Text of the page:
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The TUC March for the Alternative, and 'no platform' for fascists

The TUC March for the Alternative on 26 March promises to be the largest anti-cuts event so far, with the organisers' website already talking about 500 coaches having been booked for the day. There's been a bit of fuss on the internet about a statement on the TUC website saying that they "will be employing professional stewards for some parts of the event". Obviously, this could be an attempt to 'professionalise' the whole thing, which would chime in with some unions' previous attempts to prevent certain far left groups to participate in, or distribute their propaganda at, similar events in the past. However, given that the TUC is expecting to have several hundred volunteer 'chief stewards' and then more volunteer stewards with every delegation on the march, the significance of the "professional stewards" could be quite limited - perhaps they are providing security for the 'celebrities' the TUC will doubtless put on platforms at the start and end of the march, or perhaps they are a token gesture towards the police's argument that kettling protesters at recent demonstrations was for the participants' own safety in the absence of sufficient stewarding. Who knows? Given that the night-club-bouncers-to-patrol-the-demo 'controversy' surfaced on the same blog that turned the TUC booking a coach park in Wembley into a story that the police were banning coaches from central London and expecting half a million people to catch the tube from Wembley to the start of the march, frankly anything is possible.

But the question of stewarding for a trade union demonstration touches on a related issue that I debated briefly on twitter yesterday - that of the possiblity that BNP supporters, perhaps in the guise of their laughably inept foray into trade unionism, the insultingly-named 'Solidarity', might want to take part in the march, presumably because they're also against some of the cuts being made by the ConDem coalition, although which ones I genuinely have no idea.

The idea that participation in a TUC-organised demonstration is some kind of 'right to free speech' is a dangerous one. There is no 'right' to join a particular march or protest. If fascists or proto-fascists want to protest against government cuts then they have the right to organise their own march or demonstration, with whatever demands they see fit to proclaim. But the labour movement has established the position of 'no platform' for fascists for a very good reason - providing fascists with a platform is to load the bullets into the guns which would be turned on us in an instant if the situation in the UK was to mirror that, for instance, in Egypt last week.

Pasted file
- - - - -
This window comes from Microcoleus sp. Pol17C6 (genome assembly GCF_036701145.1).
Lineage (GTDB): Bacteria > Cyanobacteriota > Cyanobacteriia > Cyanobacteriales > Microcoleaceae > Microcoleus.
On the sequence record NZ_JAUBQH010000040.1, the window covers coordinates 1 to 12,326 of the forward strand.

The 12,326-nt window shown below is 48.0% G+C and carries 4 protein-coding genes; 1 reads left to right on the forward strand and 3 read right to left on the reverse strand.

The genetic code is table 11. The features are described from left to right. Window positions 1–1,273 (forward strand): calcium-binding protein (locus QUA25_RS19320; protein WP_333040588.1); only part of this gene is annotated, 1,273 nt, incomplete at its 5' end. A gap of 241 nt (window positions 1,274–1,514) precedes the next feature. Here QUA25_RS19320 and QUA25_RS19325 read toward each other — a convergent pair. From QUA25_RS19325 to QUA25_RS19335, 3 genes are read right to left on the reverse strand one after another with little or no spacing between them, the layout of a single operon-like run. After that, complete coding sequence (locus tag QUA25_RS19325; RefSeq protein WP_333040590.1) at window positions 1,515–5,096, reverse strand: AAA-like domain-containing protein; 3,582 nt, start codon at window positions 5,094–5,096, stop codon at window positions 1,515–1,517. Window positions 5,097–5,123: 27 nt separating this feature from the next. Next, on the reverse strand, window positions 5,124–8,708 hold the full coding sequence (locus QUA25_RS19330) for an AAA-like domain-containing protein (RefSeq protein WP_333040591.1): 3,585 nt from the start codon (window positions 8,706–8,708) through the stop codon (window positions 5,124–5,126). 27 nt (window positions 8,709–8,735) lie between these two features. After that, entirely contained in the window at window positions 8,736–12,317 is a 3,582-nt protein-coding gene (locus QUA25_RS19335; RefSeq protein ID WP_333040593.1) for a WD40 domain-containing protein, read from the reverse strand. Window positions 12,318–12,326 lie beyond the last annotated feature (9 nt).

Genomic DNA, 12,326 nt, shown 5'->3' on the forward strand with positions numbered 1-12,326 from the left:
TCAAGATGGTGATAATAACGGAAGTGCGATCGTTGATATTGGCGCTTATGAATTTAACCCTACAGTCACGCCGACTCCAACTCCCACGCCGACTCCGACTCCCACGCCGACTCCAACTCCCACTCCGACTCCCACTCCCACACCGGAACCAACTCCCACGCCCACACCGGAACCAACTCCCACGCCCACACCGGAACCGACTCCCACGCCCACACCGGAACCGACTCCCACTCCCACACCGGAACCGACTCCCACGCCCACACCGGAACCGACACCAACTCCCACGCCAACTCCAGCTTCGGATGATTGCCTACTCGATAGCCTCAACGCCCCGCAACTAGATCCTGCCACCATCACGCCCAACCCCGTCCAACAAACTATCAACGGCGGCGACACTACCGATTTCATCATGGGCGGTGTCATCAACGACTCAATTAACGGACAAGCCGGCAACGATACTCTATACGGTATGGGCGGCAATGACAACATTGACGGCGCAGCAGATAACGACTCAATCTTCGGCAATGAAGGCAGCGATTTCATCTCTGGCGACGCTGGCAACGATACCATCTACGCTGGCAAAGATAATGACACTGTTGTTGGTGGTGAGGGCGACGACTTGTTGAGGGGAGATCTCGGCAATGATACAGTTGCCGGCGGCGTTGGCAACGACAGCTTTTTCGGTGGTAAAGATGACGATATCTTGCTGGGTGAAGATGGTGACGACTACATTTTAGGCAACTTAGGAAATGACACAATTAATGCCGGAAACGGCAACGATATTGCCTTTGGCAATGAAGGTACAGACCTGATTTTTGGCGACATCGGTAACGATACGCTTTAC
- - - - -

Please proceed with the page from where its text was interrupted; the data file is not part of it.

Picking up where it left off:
The policy of 'no platform' is often misunderstood, sometimes wilfully. The platform isn't the place of the demonstration or the hall or building. 'No platform' doesn't mean asking authorities to ban the BNP or other fascist organisations, or appealing to the law or the police to prevent them from speaking in public. Owen Jones has written with some clarity today on the problems for the left in suporting - or even worse, agitating for - state bans on fascist parties or activity, and the most straightforward one is that such bans are almost always used more against the left and the labour movement than they are against the far right, with whom most governments have more in common. Even when such bans don't backfire on the left, the mere act of delegating the job of fighting fascism to a 'higher power' such as a capitalist government or the courts acts as a brake on the ability of the organised workers' movement to do the job ourselves, and weakens us for when it comes time to take on the government or the courts ourselves in defence of our own rights to organise or protest.

And while it will sometimes be tactically and strategically appropriate or necessary to physically break up fascist public meetings, that isn't really the point of 'no platform' either. Breaking out of the police kettle last week in Luton and sending the EDL running for cover into the sewers they crawled out of would have been a good thing to acheive had the anti-fascists had the necessary numbers and organisation, but it wouldn't have been an act of 'no platforming'; more like 'street cleaning'.

In recent years, thanks to the 'Ban the BNP' approach taken by Unite Against Fascism and related organisations, the phrase 'no platform' has often been used to mean "ask the people who rule Britain now to deny the BNP (and occasionally other nasty people) the ability to speak publicly about their ideas". As such it has often led to pickets of media outlets, and thus can easily be twisted by the targets of the campaign so that they appear to be the victims of attempts to supress their rights.